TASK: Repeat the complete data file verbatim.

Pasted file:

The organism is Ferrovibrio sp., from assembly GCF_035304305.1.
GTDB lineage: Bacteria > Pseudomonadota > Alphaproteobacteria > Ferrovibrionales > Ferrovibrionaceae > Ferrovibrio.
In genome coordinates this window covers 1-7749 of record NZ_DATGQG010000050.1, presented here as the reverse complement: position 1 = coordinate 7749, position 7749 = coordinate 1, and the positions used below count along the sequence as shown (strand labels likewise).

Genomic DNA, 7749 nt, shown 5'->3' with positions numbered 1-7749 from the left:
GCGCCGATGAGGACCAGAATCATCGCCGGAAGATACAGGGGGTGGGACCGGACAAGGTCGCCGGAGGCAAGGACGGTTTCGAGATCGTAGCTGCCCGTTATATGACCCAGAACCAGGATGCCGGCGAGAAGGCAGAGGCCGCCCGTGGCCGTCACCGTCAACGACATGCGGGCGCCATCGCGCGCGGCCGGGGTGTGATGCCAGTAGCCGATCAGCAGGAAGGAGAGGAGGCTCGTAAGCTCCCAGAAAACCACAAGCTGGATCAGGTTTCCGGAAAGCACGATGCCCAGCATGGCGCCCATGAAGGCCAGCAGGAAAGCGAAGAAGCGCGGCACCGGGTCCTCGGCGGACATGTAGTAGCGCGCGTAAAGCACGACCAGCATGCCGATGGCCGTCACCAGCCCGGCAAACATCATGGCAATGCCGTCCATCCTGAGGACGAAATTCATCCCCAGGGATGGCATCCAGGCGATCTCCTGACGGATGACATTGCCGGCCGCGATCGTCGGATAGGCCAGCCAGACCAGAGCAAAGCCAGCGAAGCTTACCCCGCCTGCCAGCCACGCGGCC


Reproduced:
The organism is Ferrovibrio sp., from assembly GCF_035304305.1.
GTDB lineage: Bacteria > Pseudomonadota > Alphaproteobacteria > Ferrovibrionales > Ferrovibrionaceae > Ferrovibrio.
In genome coordinates this window covers 1-7749 of record NZ_DATGQG010000050.1, presented here as the reverse complement: position 1 = coordinate 7749, position 7749 = coordinate 1, and the positions used below count along the sequence as shown (strand labels likewise).

Genomic DNA, 7749 nt, shown 5'->3' with positions numbered 1-7749 from the left:
GCGCCGATGAGGACCAGAATCATCGCCGGAAGATACAGGGGGTGGGACCGGACAAGGTCGCCGGAGGCAAGGACGGTTTCGAGATCGTAGCTGCCCGTTATATGACCCAGAACCAGGATGCCGGCGAGAAGGCAGAGGCCGCCCGTGGCCGTCACCGTCAACGACATGCGGGCGCCATCGCGCGCGGCCGGGGTGTGATGCCAGTAGCCGATCAGCAGGAAGGAGAGGAGGCTCGTAAGCTCCCAGAAAACCACAAGCTGGATCAGGTTTCCGGAAAGCACGATGCCCAGCATGGCGCCCATGAAGGCCAGCAGGAAAGCGAAGAAGCGCGGCACCGGGTCCTCGGCGGACATGTAGTAGCGCGCGTAAAGCACGACCAGCATGCCGATGGCCGTCACCAGCCCGGCAAACATCATGGCAATGCCGTCCATCCTGAGGACGAAATTCATCCCCAGGGATGGCATCCAGGCGATCTCCTGACGGATGACATTGCCGGCCGCGATCGTCGGATAGGCCAGCCAGACCAGAGCAAAGCCAGCGAAGCTTACCCCGCCTGCCAGCCACGCGGCC